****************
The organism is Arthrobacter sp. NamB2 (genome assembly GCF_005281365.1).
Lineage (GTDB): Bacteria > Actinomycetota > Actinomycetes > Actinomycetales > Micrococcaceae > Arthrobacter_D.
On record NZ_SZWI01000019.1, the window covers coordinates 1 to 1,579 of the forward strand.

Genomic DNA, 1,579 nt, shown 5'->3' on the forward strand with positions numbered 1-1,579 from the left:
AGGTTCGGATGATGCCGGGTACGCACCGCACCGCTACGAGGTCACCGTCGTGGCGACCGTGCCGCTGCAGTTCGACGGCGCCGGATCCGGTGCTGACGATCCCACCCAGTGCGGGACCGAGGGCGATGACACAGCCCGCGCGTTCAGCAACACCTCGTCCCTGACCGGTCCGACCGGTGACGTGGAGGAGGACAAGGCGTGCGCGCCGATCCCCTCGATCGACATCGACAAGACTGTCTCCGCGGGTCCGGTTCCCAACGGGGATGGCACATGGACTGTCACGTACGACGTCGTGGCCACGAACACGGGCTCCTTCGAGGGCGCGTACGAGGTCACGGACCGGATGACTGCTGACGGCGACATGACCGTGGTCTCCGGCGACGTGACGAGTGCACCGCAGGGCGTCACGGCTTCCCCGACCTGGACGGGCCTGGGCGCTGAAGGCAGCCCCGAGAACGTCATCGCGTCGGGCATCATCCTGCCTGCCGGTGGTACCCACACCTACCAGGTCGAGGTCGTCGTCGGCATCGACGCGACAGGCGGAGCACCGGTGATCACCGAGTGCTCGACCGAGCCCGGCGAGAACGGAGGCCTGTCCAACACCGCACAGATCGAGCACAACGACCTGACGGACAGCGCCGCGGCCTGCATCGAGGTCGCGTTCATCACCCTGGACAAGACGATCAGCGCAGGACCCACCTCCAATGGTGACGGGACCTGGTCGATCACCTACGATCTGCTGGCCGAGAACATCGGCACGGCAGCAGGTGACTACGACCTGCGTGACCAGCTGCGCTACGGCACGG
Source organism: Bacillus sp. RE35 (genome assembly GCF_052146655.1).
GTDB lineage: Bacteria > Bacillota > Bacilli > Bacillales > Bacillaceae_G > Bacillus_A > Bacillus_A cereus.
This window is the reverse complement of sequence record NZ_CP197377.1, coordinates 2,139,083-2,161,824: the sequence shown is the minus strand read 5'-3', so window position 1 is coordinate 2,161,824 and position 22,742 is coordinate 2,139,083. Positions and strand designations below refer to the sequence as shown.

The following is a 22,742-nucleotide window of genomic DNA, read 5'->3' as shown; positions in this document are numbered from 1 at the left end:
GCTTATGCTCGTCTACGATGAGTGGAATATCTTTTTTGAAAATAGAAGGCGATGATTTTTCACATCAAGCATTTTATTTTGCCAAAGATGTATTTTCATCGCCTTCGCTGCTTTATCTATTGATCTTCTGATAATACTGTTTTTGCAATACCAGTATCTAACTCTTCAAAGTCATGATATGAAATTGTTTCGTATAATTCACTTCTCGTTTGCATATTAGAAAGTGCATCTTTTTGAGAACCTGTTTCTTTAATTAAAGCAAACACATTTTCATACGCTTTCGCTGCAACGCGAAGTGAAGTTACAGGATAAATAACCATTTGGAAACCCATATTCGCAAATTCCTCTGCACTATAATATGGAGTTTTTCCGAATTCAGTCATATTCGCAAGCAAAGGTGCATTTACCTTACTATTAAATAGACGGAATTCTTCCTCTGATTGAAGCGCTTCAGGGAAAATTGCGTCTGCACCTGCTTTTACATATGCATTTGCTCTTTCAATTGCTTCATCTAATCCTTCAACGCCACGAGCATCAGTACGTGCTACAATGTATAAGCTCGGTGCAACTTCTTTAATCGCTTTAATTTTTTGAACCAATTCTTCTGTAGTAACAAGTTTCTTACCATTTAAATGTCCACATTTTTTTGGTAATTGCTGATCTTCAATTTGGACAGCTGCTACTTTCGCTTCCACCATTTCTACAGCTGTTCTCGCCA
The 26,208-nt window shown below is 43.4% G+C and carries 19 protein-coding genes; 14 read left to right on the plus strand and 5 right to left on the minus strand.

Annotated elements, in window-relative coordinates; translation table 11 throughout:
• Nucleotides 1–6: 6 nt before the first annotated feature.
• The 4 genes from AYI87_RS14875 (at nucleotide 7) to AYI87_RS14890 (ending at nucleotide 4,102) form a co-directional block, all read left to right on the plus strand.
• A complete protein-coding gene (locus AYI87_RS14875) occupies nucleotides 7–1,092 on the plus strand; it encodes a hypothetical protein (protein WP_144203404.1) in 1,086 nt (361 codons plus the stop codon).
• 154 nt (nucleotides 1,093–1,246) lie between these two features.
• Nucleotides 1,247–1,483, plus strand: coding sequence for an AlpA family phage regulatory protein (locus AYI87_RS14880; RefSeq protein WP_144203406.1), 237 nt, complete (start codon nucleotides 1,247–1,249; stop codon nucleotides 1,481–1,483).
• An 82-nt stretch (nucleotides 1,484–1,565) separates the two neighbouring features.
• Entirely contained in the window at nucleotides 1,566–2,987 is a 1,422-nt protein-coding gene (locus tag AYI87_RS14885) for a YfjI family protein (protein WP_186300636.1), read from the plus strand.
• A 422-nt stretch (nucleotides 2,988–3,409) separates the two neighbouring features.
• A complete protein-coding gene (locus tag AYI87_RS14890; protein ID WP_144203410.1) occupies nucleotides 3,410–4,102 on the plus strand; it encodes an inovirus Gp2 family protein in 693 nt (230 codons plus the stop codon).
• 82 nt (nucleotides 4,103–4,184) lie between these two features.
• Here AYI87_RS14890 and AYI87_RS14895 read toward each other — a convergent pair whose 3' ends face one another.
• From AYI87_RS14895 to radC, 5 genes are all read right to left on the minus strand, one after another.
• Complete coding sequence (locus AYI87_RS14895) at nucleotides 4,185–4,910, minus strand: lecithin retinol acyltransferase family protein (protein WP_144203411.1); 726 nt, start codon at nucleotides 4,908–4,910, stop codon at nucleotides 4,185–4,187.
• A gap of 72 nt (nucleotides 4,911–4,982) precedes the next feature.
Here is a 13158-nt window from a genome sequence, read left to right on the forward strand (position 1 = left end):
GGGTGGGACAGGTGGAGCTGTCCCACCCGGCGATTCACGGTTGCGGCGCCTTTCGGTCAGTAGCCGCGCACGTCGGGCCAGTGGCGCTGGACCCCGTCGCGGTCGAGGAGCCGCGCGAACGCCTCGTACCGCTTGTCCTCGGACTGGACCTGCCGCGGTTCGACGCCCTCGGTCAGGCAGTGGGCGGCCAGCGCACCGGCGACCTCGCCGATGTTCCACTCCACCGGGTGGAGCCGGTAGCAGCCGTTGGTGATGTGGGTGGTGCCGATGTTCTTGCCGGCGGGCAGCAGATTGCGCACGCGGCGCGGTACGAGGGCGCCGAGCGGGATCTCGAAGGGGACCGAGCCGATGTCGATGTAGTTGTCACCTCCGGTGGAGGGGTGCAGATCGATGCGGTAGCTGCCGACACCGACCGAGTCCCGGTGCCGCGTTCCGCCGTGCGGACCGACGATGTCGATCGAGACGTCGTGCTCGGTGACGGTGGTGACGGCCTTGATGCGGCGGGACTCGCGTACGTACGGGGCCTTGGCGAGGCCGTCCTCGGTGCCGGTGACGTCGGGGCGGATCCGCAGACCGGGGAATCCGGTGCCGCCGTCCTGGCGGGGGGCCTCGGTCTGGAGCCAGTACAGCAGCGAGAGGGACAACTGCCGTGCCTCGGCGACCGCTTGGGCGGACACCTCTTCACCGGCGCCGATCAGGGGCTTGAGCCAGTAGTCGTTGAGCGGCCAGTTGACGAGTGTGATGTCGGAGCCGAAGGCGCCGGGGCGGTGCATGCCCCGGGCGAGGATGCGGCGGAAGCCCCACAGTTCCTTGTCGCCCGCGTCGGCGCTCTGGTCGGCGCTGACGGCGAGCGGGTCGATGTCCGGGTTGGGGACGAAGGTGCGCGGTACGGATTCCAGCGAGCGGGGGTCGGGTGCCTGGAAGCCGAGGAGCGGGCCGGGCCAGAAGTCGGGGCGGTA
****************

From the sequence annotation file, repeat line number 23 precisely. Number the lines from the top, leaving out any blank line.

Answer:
• Here AYI87_RS14890 and AYI87_RS14895 read toward each other — a convergent pair whose 3' ends face one another.